Nearby words

  1. souple,
  2. soupmeat,
  3. soupspoon,
  4. soupy,
  5. soupçon,
  6. sour cherry,
  7. sour cream,
  8. sour dock,
  9. sour gourd,
  10. sour grapes

Origin of sour

before 1000; (adj. and noun) Middle English sure, soure, Old English sūr (orig. adj.); cognate with German sauer, Dutch zuur, Old Norse sūrr; (v.) Middle English souren, derivative of the adj.

Related forms Unabridged Based on the Random House Unabridged Dictionary, © Random House, Inc. 2019

Examples from the Web for sourness

British Dictionary definitions for sourness



a variant spelling of Sur



having or denoting a sharp biting taste like that of lemon juice or vinegarCompare bitter (def. 1)
made acid or bad, as in the case of milk or alcohol, by the action of microorganisms
having a rancid or unwholesome smell
(of a person's temperament) sullen, morose, or disagreeable
(esp of the weather or climate) harsh and unpleasant
disagreeable; distastefula sour experience
(of land, etc) lacking in fertility, esp due to excessive acidity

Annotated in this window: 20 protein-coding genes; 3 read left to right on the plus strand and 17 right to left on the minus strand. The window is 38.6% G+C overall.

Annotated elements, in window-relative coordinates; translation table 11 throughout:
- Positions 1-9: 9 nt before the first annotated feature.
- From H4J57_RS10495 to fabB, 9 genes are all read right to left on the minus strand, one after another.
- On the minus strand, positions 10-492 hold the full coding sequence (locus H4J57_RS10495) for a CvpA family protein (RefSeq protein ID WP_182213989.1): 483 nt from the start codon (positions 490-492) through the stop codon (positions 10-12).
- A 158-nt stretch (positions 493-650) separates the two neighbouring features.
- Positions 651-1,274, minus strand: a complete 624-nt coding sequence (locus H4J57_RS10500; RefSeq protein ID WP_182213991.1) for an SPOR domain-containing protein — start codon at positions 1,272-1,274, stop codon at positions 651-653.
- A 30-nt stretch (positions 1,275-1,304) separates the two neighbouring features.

(of oil, gas, or petrol) containing a relatively large amount of sulphur compounds
go sour or turn sour to become unfavourable or inharmonioushis marriage went sour


something sour
mainly US any of several iced drinks usually made with spirits, lemon juice, and icea whiskey sour
an acid used in laundering and bleaching clothes or in curing animal skins


to make or become sour
Derived Formssourish, adjectivesourly, adverbsourness, noun

Word Origin for sour

Old English sūr; related to Old Norse sūrr, Lithuanian suras salty, Old Slavonic syrŭ wet, raw, surovu green, raw, Sanskrit surā brandy

Collins English Dictionary - Complete & Unabridged 2012 Digital Edition © William Collins Sons & Co. Ltd. 1979, 1986 © HarperCollins Publishers 1998, 2000, 2003, 2005, 2006, 2007, 2009, 2012

Word Origin and History for sourness
Online Etymology Dictionary, © 2010 Douglas Harper